On our last day on the Big Island, we decided to drive the southern coast from near the volcanoes and craters back to the Kona airport; the drive was only a half hour longer than the more direct route and we figured we'd seen much of the island, so would try to round it out.
First stop was the Punalu'U Beach, one of the Big Island's black sand beaches.
We approached the beach just as the wind was picking up and walked a few hundred yards to the edge, where we looked over quite a crowd on the sands (which looked similar to the black sand beach in Maui).
And then, just as Walker snapped a few shots, here came the rains! It was probably for the best, as we didn't have a ton of time to spend there anyway. We just all shook our heads that we hadn't grabbed our windbreakers in the car before the walk.
Luckily, the weather turned after a short while, and although we didn't make our way all the way out to the southernmost point of the US, Walker did manage to capture it from afar.
Apparently the only way to get out to the tip is by hopping the a pickup with locals, and after getting soaked, we weren't really up for it. Maybe next time!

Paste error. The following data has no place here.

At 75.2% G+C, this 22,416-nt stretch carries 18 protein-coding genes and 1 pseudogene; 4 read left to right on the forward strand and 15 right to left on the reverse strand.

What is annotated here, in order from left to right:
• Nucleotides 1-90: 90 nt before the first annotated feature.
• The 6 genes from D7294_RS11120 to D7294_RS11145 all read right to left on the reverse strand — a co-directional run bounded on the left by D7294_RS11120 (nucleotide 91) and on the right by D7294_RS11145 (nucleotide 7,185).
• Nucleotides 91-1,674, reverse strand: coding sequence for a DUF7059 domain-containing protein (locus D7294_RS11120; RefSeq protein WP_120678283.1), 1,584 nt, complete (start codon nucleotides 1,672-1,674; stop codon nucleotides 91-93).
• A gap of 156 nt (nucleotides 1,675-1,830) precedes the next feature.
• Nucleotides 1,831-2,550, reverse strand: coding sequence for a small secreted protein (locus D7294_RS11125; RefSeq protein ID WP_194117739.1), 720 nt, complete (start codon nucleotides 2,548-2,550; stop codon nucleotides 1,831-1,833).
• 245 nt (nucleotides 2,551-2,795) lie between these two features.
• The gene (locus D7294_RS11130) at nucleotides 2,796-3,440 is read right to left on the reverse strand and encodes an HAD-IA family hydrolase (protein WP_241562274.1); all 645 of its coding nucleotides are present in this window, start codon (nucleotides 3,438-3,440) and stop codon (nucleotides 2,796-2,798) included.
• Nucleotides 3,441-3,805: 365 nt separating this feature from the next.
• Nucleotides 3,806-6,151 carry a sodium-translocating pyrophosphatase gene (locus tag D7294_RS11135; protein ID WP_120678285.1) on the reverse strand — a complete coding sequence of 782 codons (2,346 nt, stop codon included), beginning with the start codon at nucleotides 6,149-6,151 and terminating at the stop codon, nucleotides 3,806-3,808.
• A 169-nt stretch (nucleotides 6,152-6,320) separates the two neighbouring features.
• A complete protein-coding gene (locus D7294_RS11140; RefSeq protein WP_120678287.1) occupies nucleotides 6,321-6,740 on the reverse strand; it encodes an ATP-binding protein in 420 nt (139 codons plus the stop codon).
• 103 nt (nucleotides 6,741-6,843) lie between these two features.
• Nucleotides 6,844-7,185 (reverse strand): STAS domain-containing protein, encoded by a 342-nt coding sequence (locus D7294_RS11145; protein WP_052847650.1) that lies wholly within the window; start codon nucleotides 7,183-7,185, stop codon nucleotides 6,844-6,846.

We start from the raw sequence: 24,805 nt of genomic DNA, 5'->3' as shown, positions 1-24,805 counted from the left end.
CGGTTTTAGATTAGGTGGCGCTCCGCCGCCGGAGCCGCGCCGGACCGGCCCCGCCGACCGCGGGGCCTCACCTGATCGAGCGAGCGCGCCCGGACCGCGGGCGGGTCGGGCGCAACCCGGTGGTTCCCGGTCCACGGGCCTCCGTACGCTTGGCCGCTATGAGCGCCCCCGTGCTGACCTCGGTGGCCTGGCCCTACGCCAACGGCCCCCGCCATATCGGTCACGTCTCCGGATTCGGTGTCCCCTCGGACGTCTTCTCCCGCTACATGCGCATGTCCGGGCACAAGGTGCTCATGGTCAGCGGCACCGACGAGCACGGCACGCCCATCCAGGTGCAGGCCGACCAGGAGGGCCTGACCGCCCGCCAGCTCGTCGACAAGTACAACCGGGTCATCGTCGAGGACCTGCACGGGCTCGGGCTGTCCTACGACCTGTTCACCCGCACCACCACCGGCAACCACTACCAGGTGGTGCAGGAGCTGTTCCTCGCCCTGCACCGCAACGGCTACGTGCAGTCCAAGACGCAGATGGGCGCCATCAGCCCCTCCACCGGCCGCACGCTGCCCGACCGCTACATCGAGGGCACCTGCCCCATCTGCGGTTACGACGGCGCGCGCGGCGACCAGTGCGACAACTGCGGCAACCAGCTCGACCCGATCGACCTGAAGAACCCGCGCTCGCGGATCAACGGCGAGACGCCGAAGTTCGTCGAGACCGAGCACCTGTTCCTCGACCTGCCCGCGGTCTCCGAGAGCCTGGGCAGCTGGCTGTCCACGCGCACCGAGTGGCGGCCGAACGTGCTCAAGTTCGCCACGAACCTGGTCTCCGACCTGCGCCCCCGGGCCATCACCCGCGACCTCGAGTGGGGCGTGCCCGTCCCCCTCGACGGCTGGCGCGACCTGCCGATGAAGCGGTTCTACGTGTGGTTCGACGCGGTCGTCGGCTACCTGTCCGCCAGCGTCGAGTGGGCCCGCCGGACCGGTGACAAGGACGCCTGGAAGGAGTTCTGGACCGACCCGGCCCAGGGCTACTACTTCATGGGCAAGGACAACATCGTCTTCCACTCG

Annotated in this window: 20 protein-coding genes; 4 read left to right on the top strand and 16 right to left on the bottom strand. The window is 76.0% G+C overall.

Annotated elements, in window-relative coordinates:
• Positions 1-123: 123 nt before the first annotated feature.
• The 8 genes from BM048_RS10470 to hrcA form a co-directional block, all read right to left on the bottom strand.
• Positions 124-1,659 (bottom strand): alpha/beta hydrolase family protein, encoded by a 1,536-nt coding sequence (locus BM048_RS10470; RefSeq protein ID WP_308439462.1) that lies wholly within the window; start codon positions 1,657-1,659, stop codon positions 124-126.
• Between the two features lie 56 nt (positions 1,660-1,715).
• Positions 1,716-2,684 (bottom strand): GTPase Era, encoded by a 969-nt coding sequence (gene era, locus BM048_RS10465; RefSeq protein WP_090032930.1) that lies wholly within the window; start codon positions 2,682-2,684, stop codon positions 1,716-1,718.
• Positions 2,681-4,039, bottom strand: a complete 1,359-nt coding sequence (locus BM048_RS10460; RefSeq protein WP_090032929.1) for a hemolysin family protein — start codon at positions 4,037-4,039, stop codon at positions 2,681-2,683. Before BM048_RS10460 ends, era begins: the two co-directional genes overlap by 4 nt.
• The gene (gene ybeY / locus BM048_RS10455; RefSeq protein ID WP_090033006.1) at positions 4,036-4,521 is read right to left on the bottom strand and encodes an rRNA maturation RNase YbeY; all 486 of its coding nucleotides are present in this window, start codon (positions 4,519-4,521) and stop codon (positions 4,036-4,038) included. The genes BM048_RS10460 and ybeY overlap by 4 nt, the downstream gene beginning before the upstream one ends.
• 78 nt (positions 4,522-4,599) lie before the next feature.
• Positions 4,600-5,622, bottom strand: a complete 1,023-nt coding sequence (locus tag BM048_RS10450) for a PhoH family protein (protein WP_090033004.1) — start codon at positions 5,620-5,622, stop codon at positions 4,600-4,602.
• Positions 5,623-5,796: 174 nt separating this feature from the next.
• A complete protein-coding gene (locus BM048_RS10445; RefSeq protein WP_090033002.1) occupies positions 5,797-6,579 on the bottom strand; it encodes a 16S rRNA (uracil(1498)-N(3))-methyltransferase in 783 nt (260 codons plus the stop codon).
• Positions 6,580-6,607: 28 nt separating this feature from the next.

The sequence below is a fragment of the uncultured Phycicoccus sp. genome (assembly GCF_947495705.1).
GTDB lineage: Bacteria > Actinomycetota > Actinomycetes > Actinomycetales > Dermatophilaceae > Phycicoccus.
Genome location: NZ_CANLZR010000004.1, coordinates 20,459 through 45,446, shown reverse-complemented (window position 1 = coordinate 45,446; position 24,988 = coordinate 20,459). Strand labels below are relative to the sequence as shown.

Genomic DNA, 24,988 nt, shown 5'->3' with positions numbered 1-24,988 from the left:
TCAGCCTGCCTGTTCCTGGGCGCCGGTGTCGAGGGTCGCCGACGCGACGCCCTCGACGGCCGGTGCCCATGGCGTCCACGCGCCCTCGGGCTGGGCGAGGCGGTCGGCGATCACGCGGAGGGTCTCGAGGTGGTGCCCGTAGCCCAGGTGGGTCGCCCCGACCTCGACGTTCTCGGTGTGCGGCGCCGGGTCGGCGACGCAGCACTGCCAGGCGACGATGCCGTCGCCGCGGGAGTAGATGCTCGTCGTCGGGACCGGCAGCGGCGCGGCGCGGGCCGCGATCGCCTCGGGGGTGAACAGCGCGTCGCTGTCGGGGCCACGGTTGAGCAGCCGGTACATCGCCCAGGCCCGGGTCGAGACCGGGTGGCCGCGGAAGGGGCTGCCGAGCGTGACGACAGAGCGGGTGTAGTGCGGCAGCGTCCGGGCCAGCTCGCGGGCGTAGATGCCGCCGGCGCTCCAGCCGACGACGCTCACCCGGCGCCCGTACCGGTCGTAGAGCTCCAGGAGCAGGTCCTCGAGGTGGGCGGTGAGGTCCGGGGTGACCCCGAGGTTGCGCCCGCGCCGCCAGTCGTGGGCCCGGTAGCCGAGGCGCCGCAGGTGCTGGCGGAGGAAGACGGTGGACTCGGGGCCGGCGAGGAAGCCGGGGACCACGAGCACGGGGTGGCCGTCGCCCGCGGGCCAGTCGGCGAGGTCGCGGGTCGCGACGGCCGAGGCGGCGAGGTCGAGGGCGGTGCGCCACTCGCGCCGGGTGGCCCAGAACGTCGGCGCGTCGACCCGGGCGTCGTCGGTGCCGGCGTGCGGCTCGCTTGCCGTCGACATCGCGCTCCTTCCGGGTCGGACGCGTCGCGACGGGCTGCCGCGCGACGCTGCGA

And continuing on the bright side, we did still stop for lunch at the southernmost restaurant in the US, Hana Hou.
For what looked a bit divey,
the pulled pork was absolutely scrumptious.
To be honest, I'm not sure what this is, but it was near lunch and is beautiful, so enjoy the snap!
Our traverse along the southern coast continued onto the drier side of the island, where we again found more of the twisted, red lava we'd seen closer to our first hotel.
Randomly, I'd found a business card for the South Kona Coffee Stand in the back of our SUV earlier in the week, so when we drove by it, I flagged for us to turn back.
We got a few smoothies and some natural snacks, but mainly reveled in these colors!
Our final stop of our trip was Greenwell Farms for some real, Kona coffee (excluding dinner at Foster's Kitchen in Kona, pre-flight).
Just as we parked, a free tour was leaving, so we joined along. We learned the history of the coffee plant and why it loves the volcanic Kona soil.
The fields were just ending production for the year, but we learned about how much they are pruned so their flavor goes into the beans.
And then we got to taste some raw coffee bean (it was a little sticky and sweet), fresh from bags of harvest.
Finally, the beans are dried under these open air shelters, before being sent to roasters. Greenwell sells their coffee to Nordstrom stores!
Other plants surrounding the lush farm, too. I couldn't believe the avocados!
With that, we bought some coffee beans to bring home to the aficionados,
and drove back to Kona, where we'd take off for the airport, missing the calm palms and sea turtles of the week!